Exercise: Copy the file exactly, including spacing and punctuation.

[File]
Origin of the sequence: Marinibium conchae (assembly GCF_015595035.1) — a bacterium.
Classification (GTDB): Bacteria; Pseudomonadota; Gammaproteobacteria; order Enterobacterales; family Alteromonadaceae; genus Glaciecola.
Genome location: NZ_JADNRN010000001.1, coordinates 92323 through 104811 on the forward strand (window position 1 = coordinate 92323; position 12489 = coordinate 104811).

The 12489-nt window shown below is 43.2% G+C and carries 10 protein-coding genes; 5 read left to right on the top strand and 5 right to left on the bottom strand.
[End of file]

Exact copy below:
Origin of the sequence: Marinibium conchae (assembly GCF_015595035.1) — a bacterium.
Classification (GTDB): Bacteria; Pseudomonadota; Gammaproteobacteria; order Enterobacterales; family Alteromonadaceae; genus Glaciecola.
Genome location: NZ_JADNRN010000001.1, coordinates 92323 through 104811 on the forward strand (window position 1 = coordinate 92323; position 12489 = coordinate 104811).

The 12489-nt window shown below is 43.2% G+C and carries 10 protein-coding genes; 5 read left to right on the top strand and 5 right to left on the bottom strand.